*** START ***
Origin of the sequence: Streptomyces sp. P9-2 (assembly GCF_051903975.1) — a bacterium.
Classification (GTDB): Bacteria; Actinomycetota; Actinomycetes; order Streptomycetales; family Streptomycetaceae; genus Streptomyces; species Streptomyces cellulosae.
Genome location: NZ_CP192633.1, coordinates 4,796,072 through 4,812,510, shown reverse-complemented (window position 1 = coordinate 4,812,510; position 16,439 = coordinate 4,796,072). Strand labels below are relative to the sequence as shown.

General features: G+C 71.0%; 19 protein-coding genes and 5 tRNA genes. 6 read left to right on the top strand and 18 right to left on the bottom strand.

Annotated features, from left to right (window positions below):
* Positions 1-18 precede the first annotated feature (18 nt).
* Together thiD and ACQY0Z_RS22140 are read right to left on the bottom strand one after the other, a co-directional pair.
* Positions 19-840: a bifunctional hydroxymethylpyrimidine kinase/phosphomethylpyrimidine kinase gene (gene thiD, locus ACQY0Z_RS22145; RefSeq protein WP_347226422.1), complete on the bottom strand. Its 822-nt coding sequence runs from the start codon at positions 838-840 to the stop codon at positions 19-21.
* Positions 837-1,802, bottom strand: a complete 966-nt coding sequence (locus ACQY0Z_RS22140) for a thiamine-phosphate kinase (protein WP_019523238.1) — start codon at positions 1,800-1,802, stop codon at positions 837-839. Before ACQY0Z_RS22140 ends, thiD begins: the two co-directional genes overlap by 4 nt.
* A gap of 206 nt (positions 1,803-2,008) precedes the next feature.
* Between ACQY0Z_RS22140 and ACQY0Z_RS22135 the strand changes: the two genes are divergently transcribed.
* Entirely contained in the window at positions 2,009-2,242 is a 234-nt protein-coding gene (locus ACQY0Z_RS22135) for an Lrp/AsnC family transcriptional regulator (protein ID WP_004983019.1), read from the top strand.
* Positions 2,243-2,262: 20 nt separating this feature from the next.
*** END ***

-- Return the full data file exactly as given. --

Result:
Origin of the sequence: Streptomyces sp. P9-2 (assembly GCF_051903975.1) — a bacterium.
Classification (GTDB): Bacteria; Actinomycetota; Actinomycetes; order Streptomycetales; family Streptomycetaceae; genus Streptomyces; species Streptomyces cellulosae.
Genome location: NZ_CP192633.1, coordinates 4,796,072 through 4,812,510, shown reverse-complemented (window position 1 = coordinate 4,812,510; position 16,439 = coordinate 4,796,072). Strand labels below are relative to the sequence as shown.

General features: G+C 71.0%; 19 protein-coding genes and 5 tRNA genes. 6 read left to right on the top strand and 18 right to left on the bottom strand.

Annotated features, from left to right (window positions below):
* Positions 1-18 precede the first annotated feature (18 nt).
* Together thiD and ACQY0Z_RS22140 are read right to left on the bottom strand one after the other, a co-directional pair.
* Positions 19-840: a bifunctional hydroxymethylpyrimidine kinase/phosphomethylpyrimidine kinase gene (gene thiD, locus ACQY0Z_RS22145; RefSeq protein WP_347226422.1), complete on the bottom strand. Its 822-nt coding sequence runs from the start codon at positions 838-840 to the stop codon at positions 19-21.
* Positions 837-1,802, bottom strand: a complete 966-nt coding sequence (locus ACQY0Z_RS22140) for a thiamine-phosphate kinase (protein WP_019523238.1) — start codon at positions 1,800-1,802, stop codon at positions 837-839. Before ACQY0Z_RS22140 ends, thiD begins: the two co-directional genes overlap by 4 nt.
* A gap of 206 nt (positions 1,803-2,008) precedes the next feature.
* Between ACQY0Z_RS22140 and ACQY0Z_RS22135 the strand changes: the two genes are divergently transcribed.
* Entirely contained in the window at positions 2,009-2,242 is a 234-nt protein-coding gene (locus ACQY0Z_RS22135) for an Lrp/AsnC family transcriptional regulator (protein ID WP_004983019.1), read from the top strand.
* Positions 2,243-2,262: 20 nt separating this feature from the next.